One-third of the legendary Scottish managerial trio: what Bill Shankly did for Liverpool and Matt Busby for Manchester United - Jock Stein more than matched for Celtic.
Born the son of a miner on October 5, 1922, in the village of Burnbank: John Stein’s playing career made few headlines, but what he didn’t achieve on the pitch he certainly made up for in the dugout.
Stein left school at the age of 14 and after a brief time working in a carpet factory, he followed in his father’s footsteps and became a coal miner.
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It was a job he would combine with his great passion in life - working down the pit during the week and playing football at junior level for local club Blantyre Victoria on weekends.
Tall and well built, Stein was a fearsome centre-half and earned the reputation of being a solid defender, though his playing career was not what he’d be remembered for.
After moving to Albion Rovers in 1942 and after a brief spell at Welsh club Llanelli, he signed for Celtic in December 1951, helping them to a league and cup double in 1954 before being forced to retire just two years later through injury.
Stein stayed on at Parkhead and joined the coaching staff but despite an obvious talent for nurturing young talent, his pathway into management was blocked, not by his ability on the training field, but because of his religion.
“I was a non-Catholic. So the chairman Robert Kelly thought I had gone as far as I would expect to go at a club like Celtic,” Stein later revealed before leaving Celtic to join lowly Dunfermline Athletic.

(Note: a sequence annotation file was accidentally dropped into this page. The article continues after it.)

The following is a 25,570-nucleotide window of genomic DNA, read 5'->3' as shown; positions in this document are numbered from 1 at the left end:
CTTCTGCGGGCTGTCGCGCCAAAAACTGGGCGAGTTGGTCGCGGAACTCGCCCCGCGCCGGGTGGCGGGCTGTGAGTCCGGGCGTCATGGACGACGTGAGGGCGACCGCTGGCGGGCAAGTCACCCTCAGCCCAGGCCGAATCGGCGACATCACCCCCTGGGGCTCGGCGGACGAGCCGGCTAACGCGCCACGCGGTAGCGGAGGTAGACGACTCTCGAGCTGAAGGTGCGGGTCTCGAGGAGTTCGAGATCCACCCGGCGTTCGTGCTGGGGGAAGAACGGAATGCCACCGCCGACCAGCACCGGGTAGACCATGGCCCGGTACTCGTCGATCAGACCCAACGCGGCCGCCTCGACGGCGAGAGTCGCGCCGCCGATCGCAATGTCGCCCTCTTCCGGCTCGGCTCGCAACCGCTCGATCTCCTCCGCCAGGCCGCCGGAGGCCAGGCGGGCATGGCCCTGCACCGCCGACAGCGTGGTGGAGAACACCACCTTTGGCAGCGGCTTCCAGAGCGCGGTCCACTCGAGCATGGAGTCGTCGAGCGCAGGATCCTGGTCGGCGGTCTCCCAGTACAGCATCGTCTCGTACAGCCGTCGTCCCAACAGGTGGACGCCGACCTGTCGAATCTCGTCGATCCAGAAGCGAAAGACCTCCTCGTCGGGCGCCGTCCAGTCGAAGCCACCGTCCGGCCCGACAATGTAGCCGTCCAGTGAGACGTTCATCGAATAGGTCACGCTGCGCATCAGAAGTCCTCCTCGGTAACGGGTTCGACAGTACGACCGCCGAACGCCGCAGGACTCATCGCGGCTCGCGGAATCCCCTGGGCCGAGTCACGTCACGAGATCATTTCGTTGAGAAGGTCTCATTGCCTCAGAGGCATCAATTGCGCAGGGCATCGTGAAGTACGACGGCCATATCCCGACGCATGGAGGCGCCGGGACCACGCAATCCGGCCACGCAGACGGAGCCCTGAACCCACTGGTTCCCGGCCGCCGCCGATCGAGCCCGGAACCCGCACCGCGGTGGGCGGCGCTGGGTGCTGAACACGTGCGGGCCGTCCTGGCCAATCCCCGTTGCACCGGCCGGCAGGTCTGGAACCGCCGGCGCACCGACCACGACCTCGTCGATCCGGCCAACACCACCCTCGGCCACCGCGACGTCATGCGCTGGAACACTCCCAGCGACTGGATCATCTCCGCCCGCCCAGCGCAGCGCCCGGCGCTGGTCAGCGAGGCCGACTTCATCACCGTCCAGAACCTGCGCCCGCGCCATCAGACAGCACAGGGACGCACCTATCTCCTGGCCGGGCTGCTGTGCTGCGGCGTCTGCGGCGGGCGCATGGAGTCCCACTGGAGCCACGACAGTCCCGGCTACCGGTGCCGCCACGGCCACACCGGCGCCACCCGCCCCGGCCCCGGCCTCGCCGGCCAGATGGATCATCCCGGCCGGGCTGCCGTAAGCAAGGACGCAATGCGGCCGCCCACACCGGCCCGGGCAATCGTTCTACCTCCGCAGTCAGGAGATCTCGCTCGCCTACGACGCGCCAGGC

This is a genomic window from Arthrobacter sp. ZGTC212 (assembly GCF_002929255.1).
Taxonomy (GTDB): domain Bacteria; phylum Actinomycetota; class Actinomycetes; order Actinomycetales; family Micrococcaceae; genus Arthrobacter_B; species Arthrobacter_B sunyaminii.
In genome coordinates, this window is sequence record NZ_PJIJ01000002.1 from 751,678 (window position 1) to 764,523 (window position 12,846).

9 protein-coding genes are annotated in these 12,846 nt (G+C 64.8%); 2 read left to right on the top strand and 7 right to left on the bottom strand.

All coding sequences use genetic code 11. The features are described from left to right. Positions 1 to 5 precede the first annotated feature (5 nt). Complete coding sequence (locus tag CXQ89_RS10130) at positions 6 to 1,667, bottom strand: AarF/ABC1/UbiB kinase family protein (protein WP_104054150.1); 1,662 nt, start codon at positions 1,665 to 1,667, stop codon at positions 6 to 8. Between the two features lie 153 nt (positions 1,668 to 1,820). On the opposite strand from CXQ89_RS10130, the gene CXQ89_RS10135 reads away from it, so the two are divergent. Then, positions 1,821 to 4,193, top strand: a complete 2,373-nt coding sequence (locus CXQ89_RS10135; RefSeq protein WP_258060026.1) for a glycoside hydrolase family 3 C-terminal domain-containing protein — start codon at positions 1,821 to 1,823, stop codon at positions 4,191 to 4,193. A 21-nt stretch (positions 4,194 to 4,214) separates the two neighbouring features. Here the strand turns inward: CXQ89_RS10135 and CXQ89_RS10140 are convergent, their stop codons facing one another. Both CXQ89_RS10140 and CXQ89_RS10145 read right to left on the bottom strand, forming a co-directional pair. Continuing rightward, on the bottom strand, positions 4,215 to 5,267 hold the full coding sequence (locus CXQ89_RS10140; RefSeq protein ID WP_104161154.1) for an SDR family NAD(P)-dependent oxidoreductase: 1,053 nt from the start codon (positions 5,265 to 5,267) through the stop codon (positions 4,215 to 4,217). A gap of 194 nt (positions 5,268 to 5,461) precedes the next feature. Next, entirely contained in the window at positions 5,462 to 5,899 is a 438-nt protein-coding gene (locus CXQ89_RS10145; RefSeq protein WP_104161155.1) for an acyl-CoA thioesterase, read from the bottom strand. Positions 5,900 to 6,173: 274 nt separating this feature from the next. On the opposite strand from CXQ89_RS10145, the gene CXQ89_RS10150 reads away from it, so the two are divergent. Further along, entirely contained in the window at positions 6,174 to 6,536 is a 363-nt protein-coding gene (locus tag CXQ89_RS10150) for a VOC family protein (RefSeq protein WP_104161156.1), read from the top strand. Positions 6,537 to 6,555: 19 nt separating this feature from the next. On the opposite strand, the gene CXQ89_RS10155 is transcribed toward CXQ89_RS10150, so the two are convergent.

In his first managerial role, he transformed the struggling side’s fortunes and, as well as avoiding relegation, led the Pars to Scottish League Cup success after beating his old club Celtic in the final at Hampden Park.
After leaving Dunfermline, Stein enjoyed a short spell with Hibernian before heading back to Celtic who, by now, were prepared to overlook his religious upbringing and make him their new manager and in his first season in charge he won the Scottish Cup – the club’s first major trophy since 1954.
The 1965/66 season would see Stein take the Hoops’ to their first Scottish League championship for 12 years - the first of nine successive titles - defeat Rangers in the League Cup final as well as reach the semi-final of the European Cup Winners’ Cup.
But it would be on the evening of May 25, 1967, that Stein would write his name into Celtic folklore when his side defeated Inter Milan in Lisbon to become the first British side to lift the European Cup; an incredible achievement made even more astonishing seeing that all but one of the 11 players that night grew up within a few miles of Parkhead.
He subsequently stepped down as manager of Celtic in 1978 to be replaced by his “Lisbon Lion’s” skipper Billy McNeill before, after a brief stint as Leeds United boss, he was named Scotland manager following the 1978 World Cup.
He led Scotland to the 1982 World Cup finals in Spain after a stunning qualification campaign saw them win their group having only lost one game, though his side would fail to make it past the group stages.
Tragically, that would be the only time Stein managed Scotland at a major tournament as, during a qualifier with Wales in Cardiff September 10th, 1985, Stein suffered a massive heart attack and died in the dressing room moments after the game; with Scotland eventually qualifying for the following summer’s World Cup in Mexico under the guidance of Alex Ferguson.
As a so-called “tracksuit” manager, Stein was a part of the revolutionary approach to football management; winning 25 major trophies during his 13 years as manager of the Hoops - as well as making Celtic the greatest club in Europe.
But he will also be regarded as a pioneer who charted a path for the likes of Matt Busby, Bob Paisley, Brian Clough, Joe Fagan and Alex Ferguson to follow - achieving European glory with British sides in the years that followed.
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